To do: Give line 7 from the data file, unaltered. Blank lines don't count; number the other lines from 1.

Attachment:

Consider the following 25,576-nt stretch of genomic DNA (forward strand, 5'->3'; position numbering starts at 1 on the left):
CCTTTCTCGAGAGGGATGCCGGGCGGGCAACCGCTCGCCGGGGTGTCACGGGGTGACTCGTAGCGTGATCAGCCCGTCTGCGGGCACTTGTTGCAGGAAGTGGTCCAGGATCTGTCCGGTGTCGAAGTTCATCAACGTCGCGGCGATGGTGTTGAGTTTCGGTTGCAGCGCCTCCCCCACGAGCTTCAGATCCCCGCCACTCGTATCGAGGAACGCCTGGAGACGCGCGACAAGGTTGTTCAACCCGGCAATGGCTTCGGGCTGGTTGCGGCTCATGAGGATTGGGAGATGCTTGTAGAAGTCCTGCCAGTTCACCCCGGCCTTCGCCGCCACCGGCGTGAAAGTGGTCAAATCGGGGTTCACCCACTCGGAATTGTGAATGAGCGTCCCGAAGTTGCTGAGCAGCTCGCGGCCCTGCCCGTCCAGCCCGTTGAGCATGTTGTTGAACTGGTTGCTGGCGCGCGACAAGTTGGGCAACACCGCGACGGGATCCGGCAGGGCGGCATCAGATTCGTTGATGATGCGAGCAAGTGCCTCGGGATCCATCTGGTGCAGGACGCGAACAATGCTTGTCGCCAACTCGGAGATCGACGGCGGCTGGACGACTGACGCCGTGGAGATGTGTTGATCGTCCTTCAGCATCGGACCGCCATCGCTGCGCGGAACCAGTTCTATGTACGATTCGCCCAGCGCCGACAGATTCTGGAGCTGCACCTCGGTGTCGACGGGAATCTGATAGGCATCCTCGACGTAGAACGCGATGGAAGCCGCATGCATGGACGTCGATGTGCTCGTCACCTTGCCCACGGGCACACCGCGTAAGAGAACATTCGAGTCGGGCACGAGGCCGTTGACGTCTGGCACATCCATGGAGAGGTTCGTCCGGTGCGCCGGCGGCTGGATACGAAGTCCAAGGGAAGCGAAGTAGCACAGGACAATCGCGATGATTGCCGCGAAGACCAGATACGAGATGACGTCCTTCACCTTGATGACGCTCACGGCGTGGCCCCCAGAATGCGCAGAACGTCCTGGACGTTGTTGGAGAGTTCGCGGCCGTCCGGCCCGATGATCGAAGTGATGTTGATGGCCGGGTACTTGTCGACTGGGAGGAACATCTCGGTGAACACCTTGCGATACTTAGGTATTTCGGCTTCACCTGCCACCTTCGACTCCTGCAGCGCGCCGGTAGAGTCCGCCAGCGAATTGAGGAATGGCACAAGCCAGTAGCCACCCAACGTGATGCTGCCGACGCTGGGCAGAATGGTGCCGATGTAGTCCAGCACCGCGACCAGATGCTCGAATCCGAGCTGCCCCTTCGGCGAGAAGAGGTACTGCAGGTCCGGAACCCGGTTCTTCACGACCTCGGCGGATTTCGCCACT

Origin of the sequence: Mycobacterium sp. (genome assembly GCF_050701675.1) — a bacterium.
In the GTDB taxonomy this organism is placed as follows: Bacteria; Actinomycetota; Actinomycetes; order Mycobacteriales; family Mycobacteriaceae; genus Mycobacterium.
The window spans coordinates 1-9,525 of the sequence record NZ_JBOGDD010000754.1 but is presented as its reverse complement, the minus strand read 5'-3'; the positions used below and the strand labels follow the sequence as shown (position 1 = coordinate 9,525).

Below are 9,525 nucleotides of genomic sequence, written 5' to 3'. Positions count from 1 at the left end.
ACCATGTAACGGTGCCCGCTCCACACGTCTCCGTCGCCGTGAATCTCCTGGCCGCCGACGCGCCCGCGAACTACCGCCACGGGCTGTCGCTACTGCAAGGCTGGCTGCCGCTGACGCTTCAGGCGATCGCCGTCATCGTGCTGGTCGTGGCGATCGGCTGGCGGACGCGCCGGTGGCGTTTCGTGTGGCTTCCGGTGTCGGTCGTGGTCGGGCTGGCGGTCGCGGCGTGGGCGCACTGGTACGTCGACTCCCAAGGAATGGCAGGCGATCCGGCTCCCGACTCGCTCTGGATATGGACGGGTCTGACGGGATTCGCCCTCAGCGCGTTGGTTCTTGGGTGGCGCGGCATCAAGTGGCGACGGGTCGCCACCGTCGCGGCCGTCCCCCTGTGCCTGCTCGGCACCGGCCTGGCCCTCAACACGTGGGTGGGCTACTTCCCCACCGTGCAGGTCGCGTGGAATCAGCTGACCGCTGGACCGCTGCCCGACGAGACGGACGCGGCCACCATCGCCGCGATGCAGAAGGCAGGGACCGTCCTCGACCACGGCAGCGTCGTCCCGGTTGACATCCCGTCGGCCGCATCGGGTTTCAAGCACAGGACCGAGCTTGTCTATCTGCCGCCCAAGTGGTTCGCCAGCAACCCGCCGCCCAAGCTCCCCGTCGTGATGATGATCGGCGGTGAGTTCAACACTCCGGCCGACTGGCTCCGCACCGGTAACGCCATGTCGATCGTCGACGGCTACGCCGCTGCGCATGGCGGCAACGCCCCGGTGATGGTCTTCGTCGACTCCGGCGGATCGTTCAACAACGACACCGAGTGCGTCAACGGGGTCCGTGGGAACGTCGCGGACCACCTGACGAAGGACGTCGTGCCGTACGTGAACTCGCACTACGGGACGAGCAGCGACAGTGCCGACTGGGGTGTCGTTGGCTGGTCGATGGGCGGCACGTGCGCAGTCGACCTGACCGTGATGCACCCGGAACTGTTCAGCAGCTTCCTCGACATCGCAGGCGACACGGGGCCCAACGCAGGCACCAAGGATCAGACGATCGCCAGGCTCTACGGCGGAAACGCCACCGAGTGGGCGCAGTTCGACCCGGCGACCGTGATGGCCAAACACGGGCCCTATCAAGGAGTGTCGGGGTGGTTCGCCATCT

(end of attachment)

ACCATGTAACGGTGCCCGCTCCACACGTCTCCGTCGCCGTGAATCTCCTGGCCGCCGACGCGCCCGCGAACTACCGCCACGGGCTGTCGCTACTGCAAGGCTGGCTGCCGCTGACGCTTCAGGCGATCGCCGTCATCGTGCTGGTCGTGGCGATCGGCTGGCGGACGCGCCGGTGGCGTTTCGTGTGGCTTCCGGTGTCGGTCGTGGTCGGGCTGGCGGTCGCGGCGTGGGCGCACTGGTACGTCGACTCCCAAGGAATGGCAGGCGATCCGGCTCCCGACTCGCTCTGGATATGGACGGGTCTGACGGGATTCGCCCTCAGCGCGTTGGTTCTTGGGTGGCGCGGCATCAAGTGGCGACGGGTCGCCACCGTCGCGGCCGTCCCCCTGTGCCTGCTCGGCACCGGCCTGGCCCTCAACACGTGGGTGGGCTACTTCCCCACCGTGCAGGTCGCGTGGAATCAGCTGACCGCTGGACCGCTGCCCGACGAGACGGACGCGGCCACCATCGCCGCGATGCAGAAGGCAGGGACCGTCCTCGACCACGGCAGCGTCGTCCCGGTTGACATCCCGTCGGCCGCATCGGGTTTCAAGCACAGGACCGAGCTTGTCTATCTGCCGCCCAAGTGGTTCGCCAGCAACCCGCCGCCCAAGCTCCCCGTCGTGATGATGATCGGCGGTGAGTTCAACACTCCGGCCGACTGGCTCCGCACCGGTAACGCCATGTCGATCGTCGACGGCTACGCCGCTGCGCATGGCGGCAACGCCCCGGTGATGGTCTTCGTCGACTCCGGCGGATCGTTCAACAACGACACCGAGTGCGTCAACGGGGTCCGTGGGAACGTCGCGGACCACCTGACGAAGGACGTCGTGCCGTACGTGAACTCGCACTACGGGACGAGCAGCGACAGTGCCGACTGGGGTGTCGTTGGCTGGTCGATGGGCGGCACGTGCGCAGTCGACCTGACCGTGATGCACCCGGAACTGTTCAGCAGCTTCCTCGACATCGCAGGCGACACGGGGCCCAACGCAGGCACCAAGGATCAGACGATCGCCAGGCTCTACGGCGGAAACGCCACCGAGTGGGCGCAGTTCGACCCGGCGACCGTGATGGCCAAACACGGGCCCTATCAAGGAGTGTCGGGGTGGTTCGCCATCT